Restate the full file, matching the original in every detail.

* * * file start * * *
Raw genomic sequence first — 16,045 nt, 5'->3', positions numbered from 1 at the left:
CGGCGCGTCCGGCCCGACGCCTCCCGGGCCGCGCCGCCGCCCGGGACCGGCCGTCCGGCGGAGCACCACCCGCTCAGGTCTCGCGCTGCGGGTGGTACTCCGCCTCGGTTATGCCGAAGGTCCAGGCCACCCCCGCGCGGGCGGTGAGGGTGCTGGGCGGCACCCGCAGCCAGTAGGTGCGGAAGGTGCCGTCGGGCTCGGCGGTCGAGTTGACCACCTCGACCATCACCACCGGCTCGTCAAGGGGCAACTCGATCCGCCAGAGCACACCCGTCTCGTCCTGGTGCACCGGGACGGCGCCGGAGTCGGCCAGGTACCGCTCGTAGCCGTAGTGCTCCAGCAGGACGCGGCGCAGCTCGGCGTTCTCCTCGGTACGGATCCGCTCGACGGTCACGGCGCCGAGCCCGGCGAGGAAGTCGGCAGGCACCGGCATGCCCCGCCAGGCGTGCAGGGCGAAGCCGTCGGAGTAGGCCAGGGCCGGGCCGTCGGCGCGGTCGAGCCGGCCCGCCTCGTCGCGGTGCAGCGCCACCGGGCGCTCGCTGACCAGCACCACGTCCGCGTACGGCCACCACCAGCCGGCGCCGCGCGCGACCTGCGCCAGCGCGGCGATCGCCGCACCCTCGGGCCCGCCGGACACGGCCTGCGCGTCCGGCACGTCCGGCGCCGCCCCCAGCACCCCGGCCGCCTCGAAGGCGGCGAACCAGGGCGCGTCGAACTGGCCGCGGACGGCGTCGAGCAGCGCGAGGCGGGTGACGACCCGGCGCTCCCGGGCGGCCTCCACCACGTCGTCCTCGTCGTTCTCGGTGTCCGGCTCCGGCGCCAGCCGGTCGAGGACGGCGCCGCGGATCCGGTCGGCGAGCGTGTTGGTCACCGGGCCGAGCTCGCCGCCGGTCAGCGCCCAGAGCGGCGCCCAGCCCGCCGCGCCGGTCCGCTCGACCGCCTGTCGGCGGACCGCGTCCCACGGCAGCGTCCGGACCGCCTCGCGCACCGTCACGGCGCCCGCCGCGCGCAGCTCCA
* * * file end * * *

Raw genomic sequence first — 16,045 nt, 5'->3', positions numbered from 1 at the left:
CGGCGCGTCCGGCCCGACGCCTCCCGGGCCGCGCCGCCGCCCGGGACCGGCCGTCCGGCGGAGCACCACCCGCTCAGGTCTCGCGCTGCGGGTGGTACTCCGCCTCGGTTATGCCGAAGGTCCAGGCCACCCCCGCGCGGGCGGTGAGGGTGCTGGGCGGCACCCGCAGCCAGTAGGTGCGGAAGGTGCCGTCGGGCTCGGCGGTCGAGTTGACCACCTCGACCATCACCACCGGCTCGTCAAGGGGCAACTCGATCCGCCAGAGCACACCCGTCTCGTCCTGGTGCACCGGGACGGCGCCGGAGTCGGCCAGGTACCGCTCGTAGCCGTAGTGCTCCAGCAGGACGCGGCGCAGCTCGGCGTTCTCCTCGGTACGGATCCGCTCGACGGTCACGGCGCCGAGCCCGGCGAGGAAGTCGGCAGGCACCGGCATGCCCCGCCAGGCGTGCAGGGCGAAGCCGTCGGAGTAGGCCAGGGCCGGGCCGTCGGCGCGGTCGAGCCGGCCCGCCTCGTCGCGGTGCAGCGCCACCGGGCGCTCGCTGACCAGCACCACGTCCGCGTACGGCCACCACCAGCCGGCGCCGCGCGCGACCTGCGCCAGCGCGGCGATCGCCGCACCCTCGGGCCCGCCGGACACGGCCTGCGCGTCCGGCACGTCCGGCGCCGCCCCCAGCACCCCGGCCGCCTCGAAGGCGGCGAACCAGGGCGCGTCGAACTGGCCGCGGACGGCGTCGAGCAGCGCGAGGCGGGTGACGACCCGGCGCTCCCGGGCGGCCTCCACCACGTCGTCCTCGTCGTTCTCGGTGTCCGGCTCCGGCGCCAGCCGGTCGAGGACGGCGCCGCGGATCCGGTCGGCGAGCGTGTTGGTCACCGGGCCGAGCTCGCCGCCGGTCAGCGCCCAGAGCGGCGCCCAGCCCGCCGCGCCGGTCCGCTCGACCGCCTGTCGGCGGACCGCGTCCCACGGCAGCGTCCGGACCGCCTCGCGCACCGTCACGGCGCCCGCCGCGCGCAGCTCCA